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Police teargas marching pupils

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Police in Blantyre Monday threw teargas canisters at primary school pupils who were protesting against their failure to learn as teachers went on a nationwide strike.

The pupils were from primary schools including Namalimwe, Matope, Makata and Kachere of Ndirande Township and some schools from Mbayani Township in Blantyre City.

The pupils stormed the streets in a bid to push government to address concerns of their teachers who demand arrears for their leave grants

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The learners wanted to camp at the District Education Manager in Blantyre to have their concerns heard.

However, the demonstrations turned violent as the learners started throwing stones at vehicles passing near Blantyre Girls Primary School.

About 10 police officers were deployed to the scene to disperse the pupils.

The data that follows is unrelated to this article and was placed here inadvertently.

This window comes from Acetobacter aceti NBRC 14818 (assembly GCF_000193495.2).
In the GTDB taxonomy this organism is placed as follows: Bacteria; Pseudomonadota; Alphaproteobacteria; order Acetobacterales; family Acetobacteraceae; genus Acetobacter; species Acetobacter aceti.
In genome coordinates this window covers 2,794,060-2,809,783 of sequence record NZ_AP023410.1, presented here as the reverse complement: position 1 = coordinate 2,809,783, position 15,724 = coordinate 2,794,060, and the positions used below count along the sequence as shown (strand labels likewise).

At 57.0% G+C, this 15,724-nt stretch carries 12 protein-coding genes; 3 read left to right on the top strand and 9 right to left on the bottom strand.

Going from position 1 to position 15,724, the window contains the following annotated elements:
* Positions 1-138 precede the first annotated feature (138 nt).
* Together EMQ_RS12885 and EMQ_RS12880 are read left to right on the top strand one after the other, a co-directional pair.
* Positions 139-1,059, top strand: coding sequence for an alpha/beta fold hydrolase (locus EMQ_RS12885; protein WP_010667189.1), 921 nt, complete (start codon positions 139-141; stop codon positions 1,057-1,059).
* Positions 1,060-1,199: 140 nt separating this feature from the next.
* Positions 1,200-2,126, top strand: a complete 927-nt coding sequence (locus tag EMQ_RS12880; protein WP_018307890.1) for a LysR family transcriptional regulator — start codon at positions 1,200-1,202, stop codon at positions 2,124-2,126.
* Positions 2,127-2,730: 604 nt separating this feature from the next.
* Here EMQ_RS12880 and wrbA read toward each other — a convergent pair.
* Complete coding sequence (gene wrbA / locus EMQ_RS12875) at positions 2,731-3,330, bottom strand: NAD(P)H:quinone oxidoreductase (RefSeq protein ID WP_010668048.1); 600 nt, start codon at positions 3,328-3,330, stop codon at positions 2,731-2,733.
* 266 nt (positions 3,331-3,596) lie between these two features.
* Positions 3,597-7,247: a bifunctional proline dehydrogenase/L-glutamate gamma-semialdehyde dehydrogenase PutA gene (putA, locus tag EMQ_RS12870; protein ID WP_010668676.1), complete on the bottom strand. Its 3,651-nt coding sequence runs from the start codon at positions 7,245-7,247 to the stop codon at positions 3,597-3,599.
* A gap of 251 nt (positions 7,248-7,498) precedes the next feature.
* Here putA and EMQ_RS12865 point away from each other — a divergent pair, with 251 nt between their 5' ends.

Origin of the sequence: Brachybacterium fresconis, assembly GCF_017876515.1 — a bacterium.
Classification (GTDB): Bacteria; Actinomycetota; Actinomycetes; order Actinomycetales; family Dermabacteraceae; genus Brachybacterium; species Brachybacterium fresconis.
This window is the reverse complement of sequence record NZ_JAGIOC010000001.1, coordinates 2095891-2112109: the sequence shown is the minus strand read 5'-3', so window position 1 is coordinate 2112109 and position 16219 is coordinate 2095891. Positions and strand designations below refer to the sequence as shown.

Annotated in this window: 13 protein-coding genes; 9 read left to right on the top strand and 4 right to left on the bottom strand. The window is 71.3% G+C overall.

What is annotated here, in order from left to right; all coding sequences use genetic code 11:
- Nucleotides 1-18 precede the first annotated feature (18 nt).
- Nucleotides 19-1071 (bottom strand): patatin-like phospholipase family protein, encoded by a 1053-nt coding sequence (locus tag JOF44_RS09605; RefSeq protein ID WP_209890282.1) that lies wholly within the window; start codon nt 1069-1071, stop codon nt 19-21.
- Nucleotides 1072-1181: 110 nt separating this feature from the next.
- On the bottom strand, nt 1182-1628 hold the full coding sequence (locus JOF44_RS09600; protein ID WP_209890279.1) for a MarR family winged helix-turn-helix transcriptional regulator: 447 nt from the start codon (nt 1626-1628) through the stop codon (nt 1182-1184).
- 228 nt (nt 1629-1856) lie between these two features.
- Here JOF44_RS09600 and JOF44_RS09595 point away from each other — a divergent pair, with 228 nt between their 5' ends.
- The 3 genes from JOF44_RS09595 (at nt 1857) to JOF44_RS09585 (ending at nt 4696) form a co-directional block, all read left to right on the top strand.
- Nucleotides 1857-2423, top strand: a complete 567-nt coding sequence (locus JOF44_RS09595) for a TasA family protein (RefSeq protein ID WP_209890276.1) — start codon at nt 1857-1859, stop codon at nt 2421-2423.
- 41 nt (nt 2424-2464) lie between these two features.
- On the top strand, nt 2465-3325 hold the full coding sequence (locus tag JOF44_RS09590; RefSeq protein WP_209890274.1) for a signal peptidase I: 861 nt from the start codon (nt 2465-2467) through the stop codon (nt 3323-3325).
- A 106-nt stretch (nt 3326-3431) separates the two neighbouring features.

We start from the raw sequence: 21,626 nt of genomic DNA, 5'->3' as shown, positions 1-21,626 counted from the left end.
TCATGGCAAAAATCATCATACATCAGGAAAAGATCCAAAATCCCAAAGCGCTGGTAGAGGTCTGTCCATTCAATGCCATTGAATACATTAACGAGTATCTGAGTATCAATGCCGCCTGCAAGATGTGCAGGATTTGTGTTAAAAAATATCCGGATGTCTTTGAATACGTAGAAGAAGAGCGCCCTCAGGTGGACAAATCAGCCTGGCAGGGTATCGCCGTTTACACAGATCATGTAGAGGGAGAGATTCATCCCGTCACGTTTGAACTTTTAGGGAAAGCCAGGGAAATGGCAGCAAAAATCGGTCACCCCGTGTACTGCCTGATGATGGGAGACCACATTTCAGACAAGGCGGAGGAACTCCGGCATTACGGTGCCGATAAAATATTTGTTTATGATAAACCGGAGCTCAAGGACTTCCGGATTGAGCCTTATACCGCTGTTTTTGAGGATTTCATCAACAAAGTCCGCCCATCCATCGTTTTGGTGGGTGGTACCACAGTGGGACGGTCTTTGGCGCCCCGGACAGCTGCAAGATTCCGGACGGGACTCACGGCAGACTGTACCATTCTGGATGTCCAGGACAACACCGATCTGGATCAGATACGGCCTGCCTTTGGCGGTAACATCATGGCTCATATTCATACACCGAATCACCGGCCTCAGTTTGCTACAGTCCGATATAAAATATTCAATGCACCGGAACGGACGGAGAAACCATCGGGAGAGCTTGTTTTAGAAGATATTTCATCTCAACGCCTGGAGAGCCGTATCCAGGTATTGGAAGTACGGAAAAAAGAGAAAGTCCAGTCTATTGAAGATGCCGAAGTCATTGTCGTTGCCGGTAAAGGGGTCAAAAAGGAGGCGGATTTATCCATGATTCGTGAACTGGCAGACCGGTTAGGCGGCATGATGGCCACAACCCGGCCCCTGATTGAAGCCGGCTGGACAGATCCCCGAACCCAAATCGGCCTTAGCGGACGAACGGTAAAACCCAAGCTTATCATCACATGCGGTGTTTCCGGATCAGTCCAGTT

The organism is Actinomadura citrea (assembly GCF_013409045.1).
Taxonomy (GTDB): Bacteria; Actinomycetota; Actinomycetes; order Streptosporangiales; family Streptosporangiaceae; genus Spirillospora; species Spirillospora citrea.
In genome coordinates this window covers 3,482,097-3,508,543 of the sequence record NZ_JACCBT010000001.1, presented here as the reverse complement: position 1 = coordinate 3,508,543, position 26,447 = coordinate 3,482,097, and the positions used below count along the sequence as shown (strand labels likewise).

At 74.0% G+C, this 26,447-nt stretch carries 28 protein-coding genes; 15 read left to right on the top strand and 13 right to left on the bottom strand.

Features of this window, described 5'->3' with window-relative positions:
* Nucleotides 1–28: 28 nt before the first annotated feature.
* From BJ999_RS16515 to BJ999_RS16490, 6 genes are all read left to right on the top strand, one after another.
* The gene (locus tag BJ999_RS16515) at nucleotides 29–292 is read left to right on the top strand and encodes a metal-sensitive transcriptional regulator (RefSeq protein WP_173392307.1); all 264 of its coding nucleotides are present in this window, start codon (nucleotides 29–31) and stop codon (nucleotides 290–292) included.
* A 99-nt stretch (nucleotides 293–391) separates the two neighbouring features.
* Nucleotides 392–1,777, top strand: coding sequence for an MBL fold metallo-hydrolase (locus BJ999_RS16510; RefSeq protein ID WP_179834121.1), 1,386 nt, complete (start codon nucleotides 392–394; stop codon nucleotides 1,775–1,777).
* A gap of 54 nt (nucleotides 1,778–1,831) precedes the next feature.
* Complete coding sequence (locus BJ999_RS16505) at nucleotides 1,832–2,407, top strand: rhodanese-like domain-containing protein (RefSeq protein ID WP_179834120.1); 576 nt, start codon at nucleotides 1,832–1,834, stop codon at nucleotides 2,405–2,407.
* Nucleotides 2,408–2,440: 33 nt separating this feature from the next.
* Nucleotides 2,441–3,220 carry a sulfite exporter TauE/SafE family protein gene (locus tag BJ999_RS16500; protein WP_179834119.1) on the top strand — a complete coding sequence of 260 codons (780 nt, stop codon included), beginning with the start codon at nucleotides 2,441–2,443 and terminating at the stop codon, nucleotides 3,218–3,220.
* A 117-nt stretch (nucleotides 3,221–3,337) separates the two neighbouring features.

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The officers threw teargas canisters in a bid to disperse the learners.

Blantyre Police spokesperson, Elizabeth Divala, said police officers were deployed to the scene to stop the learners from the demonstrations.

“We dispersed the pupils on two reasons. One is the fact that they are children and they could not be permitted to hold demonstrations. The other thing is that the demonstrations were illegal because they did not take any permission,” she said.

However, when asked to clarify why the officers resorted to using tear-gas to quell the riots, Divala asked for more time.

“Let me consult on that one, because I was not there,” she simply said.

Teachers embarked on a nationwide strike on June 5 after it emerged that government had failed to give them leave grants for about two years.

There are about 63,000 primary school teachers who are yet to receive leave grants with the highest getting K33, 000.

Earlier, Ministry of Local Government said the leave grants would be paid together with June salaries. The ministry came into the picture because the money would go through local councils.

However, Teachers Union of Malawi President, Willie Malimba, argued that the decision by the ministry had overlooked irregularities that came with the process.

He feared that the irregularities would spill over to the next financial year.

Malimba suggested that the local councils should make a special arrangement to give out the money now.

He said the strike would not be called-off until every teacher gets their dues.

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